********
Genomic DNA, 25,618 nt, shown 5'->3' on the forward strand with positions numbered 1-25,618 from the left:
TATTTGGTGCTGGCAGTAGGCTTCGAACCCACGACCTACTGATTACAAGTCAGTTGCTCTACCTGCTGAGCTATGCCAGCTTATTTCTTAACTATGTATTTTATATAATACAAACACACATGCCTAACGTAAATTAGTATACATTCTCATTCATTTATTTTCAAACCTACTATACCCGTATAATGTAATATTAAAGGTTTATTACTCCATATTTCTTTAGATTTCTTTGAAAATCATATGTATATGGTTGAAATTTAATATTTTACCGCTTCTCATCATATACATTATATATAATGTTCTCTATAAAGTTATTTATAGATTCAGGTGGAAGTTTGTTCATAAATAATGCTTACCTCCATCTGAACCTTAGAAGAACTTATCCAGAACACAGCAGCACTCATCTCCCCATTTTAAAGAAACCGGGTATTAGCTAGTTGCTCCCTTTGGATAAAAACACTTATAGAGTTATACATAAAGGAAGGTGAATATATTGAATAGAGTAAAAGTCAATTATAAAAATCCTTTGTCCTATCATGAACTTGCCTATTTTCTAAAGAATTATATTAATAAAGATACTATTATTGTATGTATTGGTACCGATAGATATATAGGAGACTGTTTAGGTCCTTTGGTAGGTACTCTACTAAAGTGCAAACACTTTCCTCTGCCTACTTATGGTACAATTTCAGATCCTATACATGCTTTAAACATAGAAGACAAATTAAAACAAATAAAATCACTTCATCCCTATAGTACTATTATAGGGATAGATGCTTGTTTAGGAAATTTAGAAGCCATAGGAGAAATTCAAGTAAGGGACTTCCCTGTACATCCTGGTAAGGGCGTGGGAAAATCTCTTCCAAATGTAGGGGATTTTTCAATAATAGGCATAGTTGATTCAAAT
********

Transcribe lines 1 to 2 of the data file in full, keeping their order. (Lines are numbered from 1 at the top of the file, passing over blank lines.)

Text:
Genomic DNA, 25,618 nt, shown 5'->3' on the forward strand with positions numbered 1-25,618 from the left:
TATTTGGTGCTGGCAGTAGGCTTCGAACCCACGACCTACTGATTACAAGTCAGTTGCTCTACCTGCTGAGCTATGCCAGCTTATTTCTTAACTATGTATTTTATATAATACAAACACACATGCCTAACGTAAATTAGTATACATTCTCATTCATTTATTTTCAAACCTACTATACCCGTATAATGTAATATTAAAGGTTTATTACTCCATATTTCTTTAGATTTCTTTGAAAATCATATGTATATGGTTGAAATTTAATATTTTACCGCTTCTCATCATATACATTATATATAATGTTCTCTATAAAGTTATTTATAGATTCAGGTGGAAGTTTGTTCATAAATAATGCTTACCTCCATCTGAACCTTAGAAGAACTTATCCAGAACACAGCAGCACTCATCTCCCCATTTTAAAGAAACCGGGTATTAGCTAGTTGCTCCCTTTGGATAAAAACACTTATAGAGTTATACATAAAGGAAGGTGAATATATTGAATAGAGTAAAAGTCAATTATAAAAATCCTTTGTCCTATCATGAACTTGCCTATTTTCTAAAGAATTATATTAATAAAGATACTATTATTGTATGTATTGGTACCGATAGATATATAGGAGACTGTTTAGGTCCTTTGGTAGGTACTCTACTAAAGTGCAAACACTTTCCTCTGCCTACTTATGGTACAATTTCAGATCCTATACATGCTTTAAACATAGAAGACAAATTAAAACAAATAAAATCACTTCATCCCTATAGTACTATTATAGGGATAGATGCTTGTTTAGGAAATTTAGAAGCCATAGGAGAAATTCAAGTAAGGGACTTCCCTGTACATCCTGGTAAGGGCGTGGGAAAATCTCTTCCAAATGTAGGGGATTTTTCAATAATAGGCATAGTTGATTCAAAT